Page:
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Congenital Heart Defect: Hole in the Heart

Tetralogy of Fallot, is a congenital heart defect that negatively impacts the heart’s structure leading to poor supply of oxygen and blood to the heart and other parts of the body. This defect can be detected at the infancy stage of a child. Such infants have an unusual skin color, ranging from blue to violet tinge, which is caused by improper supply of oxygen to the body.

The 4-in-1 Condition

In acute medical terms, Tetralogy of Fallot is a combination of 4 heart defects collaged together. To understand Tetralogy of Fallot better it is important to know about these heart defects.

  • Ventricular Septal Defect (VSD): The heart has an inner wall which keeps the blood from the left side chambers mixing with blood in the right side chambers. This wall is known as the Septum. Under this heart defect there is a hole in this wall, between the two lower chambers and the ventricles. This allows the oxygen containing blood from the left ventricle to mix with the blood from right ventricle.
  • Pulmonary Stenosis: This heart defect causes the narrowing of pulmonary valve and the route between right ventricle and pulmonary artery. Under normal process, the oxygen poor blood from the right ventricle flows to the pulmonary valve and then to the pulmonary artery. The blood then travels to the lungs to procure oxygen. But when a person is suffering from Pulmonary Stenosis, the pulmonary valve does not open completely. As a result , the heart has to work harder to pump sufficient blood.
  • Right Ventricular Hypertrophy: This heart defect causes the abnormal thickening of right ventricle. Such abnormality occurs as a result of the heart working harder than normal to move blood through a narrowed down pulmonary valve.
  • Overriding Aorta: Aorta in any healthy person is located near the left ventricle, and provides oxygen rich blood to the body. But under this defect the aorta is abnormally placed between the left and right ventricles. As a result the oxygen poor blood flows into the aorta from the right ventricle rather than flowing into the pulmonary artery.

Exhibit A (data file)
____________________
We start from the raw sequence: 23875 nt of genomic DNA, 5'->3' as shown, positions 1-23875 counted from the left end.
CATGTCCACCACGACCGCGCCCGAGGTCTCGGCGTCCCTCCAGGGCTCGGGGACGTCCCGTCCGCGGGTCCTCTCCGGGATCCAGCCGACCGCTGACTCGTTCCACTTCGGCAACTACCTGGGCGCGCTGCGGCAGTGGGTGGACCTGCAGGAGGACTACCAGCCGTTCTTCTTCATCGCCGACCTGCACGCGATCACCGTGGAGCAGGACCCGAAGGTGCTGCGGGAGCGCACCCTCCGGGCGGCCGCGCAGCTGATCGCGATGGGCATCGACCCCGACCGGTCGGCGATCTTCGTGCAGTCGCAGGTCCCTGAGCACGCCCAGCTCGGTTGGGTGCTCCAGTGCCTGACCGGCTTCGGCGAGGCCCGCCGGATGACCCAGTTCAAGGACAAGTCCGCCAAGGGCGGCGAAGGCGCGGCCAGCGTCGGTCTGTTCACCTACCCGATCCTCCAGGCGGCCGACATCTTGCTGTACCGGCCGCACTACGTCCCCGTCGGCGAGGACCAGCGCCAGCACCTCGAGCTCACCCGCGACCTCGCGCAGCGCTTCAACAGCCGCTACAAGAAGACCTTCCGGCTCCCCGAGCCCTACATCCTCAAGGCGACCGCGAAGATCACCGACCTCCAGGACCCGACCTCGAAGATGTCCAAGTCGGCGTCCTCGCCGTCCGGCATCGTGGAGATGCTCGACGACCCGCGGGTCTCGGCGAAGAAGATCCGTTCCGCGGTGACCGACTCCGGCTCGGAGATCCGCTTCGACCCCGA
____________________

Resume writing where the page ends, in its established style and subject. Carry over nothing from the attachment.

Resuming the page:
The Symptoms

As the effects of this heart defect can be prominently seen in infants, so the parents have to keep an eye on some of the distinct symptoms.  Depending on the level of obstruction in blood flow from right ventricle to the lungs, the symptoms may vary. However, keep an watch for the below mentioned signs:

  • When the baby develops deep blue skin immediately after feeding or crying it is known as Tet Spells. These spells are common for infants between 2-4 months old.
  • Abnormal coloration of the skin, from bluish to violet, caused by supply of blood that is low in oxygen.
  • Rapid breathing or shortness of breath during feeding or exercising.
  • Frequent loss of consciousness or fainting.
  • Abnormally rounded shape nail beds.
  • Lower than normal weight gain.
  • Tendency to tire out quickly during exercises or play time.
  • Signs of irritability
  • Heart murmurs
  • Prolonged crying sessions

Diagnosing the Problem

Before you see the doctor, stay prepared with certain answers such as: details about the symptoms, family history, and time frame of the Tet Spells or fainting, among many other associated details. Answering such questions accurately would allow the doctor to proceed with the proper treatment. After primary physical evaluation, the doctor would prescribe some of the below mentioned tests.

  • Echocardiography: It allows the doctors to understand the Ventricular Septal defect and its location, abnormalities in the pulmonary valve and artery, functioning of right ventricle and positioning of aorta.
  • Electrocardiogram: The test will ascertain whether the baby has Right Ventricular Hypertrophy.
  • Chest X-ray: It shows the structure of your baby’s lungs and heart. A common sign of Tetralogy of Fallot is a boot shaped heart with enlarged right ventricle.
  • Pulse Oximetry: A small sensor is placed on the finger or toe to measure the amount of oxygen in the baby’s blood.
  • Cardiac Catheterization: Before proceeding with the surgical treatment, the doctors use this test to understand the structure of your baby’s heart. In the process, a thin tube is inserted through the artery or vein in the baby’s arm, neck or groin and is routed to the heart. There is a special dye injected through the catheter to allow doctors see the heart structures on X-ray images.